Ambarella (AMBA) price chart, 1-day candles as at 15 April 2021. Chart courtesy TradingView

Indeed, the stock’s value jumped 8% in early March when the company reported fourth-quarter results and guidance that beat on revenues for fiscal Q1.

Fourth-quarter revenues rose 9% to $62.1 million, beating consensus that had predicted a reading of $57.7 million.

In Q1 Ambarella says revenues should come in between $67 and $70 million, around 18% higher than analysts had pencilled in at $56.2 million.

Confirming our analysis above, the company confirmed that the numbers were the result of accelerating demand for its AI-based computer vision products.

Earnings per share was positive in fiscal Q4 at $0.14, besting analysts’ forecasts of $0.08, but the company hasn’t made a profit since 2018, with EPS on a year view not expected to turn positive until fiscal 2022.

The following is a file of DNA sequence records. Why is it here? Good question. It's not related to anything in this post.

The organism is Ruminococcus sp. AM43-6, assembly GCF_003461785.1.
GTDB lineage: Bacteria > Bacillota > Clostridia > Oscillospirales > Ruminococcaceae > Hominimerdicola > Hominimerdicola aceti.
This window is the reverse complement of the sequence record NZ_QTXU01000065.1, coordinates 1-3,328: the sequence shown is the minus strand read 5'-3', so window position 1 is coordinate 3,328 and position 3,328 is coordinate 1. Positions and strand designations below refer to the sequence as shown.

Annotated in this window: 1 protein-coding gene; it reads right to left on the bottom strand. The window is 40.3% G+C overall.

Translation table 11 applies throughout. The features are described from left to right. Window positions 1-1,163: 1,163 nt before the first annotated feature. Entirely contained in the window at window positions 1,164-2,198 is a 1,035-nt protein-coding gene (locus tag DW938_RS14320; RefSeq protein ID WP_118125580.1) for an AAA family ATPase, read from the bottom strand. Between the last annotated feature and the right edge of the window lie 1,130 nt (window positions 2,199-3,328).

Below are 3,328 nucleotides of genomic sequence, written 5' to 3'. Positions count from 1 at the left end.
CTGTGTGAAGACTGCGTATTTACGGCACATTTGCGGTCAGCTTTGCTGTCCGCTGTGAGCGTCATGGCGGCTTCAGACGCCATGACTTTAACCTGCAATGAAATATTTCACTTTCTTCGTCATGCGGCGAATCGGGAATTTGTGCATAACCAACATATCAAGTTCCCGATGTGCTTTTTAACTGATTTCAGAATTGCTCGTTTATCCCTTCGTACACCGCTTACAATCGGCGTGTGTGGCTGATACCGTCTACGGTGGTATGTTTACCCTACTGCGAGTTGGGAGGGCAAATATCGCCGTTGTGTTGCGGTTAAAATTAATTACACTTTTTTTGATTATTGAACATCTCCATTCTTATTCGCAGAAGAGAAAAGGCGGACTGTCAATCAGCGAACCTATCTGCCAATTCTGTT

Capex has been declining in the past three year, suggesting that much of the heavy lifting as far as investment in R&D to develop CVflow AI systems has already taken place, although is expected to rise again this year – as is to be expected from a growth company aggressively targeting new markets.

A consensus price target of $129 from the 18 analysts covering the stock represents a 27% upside on the $101.64 closing price as at 14 April.

Revenue in 2020 was $228 million and is forecast to grow rapidly in subsequent years (see table below).

Year 2022 2023 2024
Revenue 280.9 26.0% 326.2 16.1% 410.5 25.8%

Although beta is 1.42 and the price has been trading lower since printing an intraday high of $137 on 3 March, the current price should be a good entry point for long- to medium-term investors with an eye to the growing opportunities present in the advanced driver assisted systems (ADAS) space.

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Gary McFarlane

The author is the financial editor at Finixio, the publisher of buyshares.co.uk, stockapps.com, learnbonds.com and insidebitcoins.com. Gary was the cryptocurrency analyst at the UK's second-largest investment platform, interactive investor, from 2017 to August 2020. Gary is the winner of the Best Cryptocurrency Writer 2018 ADVFN International Awards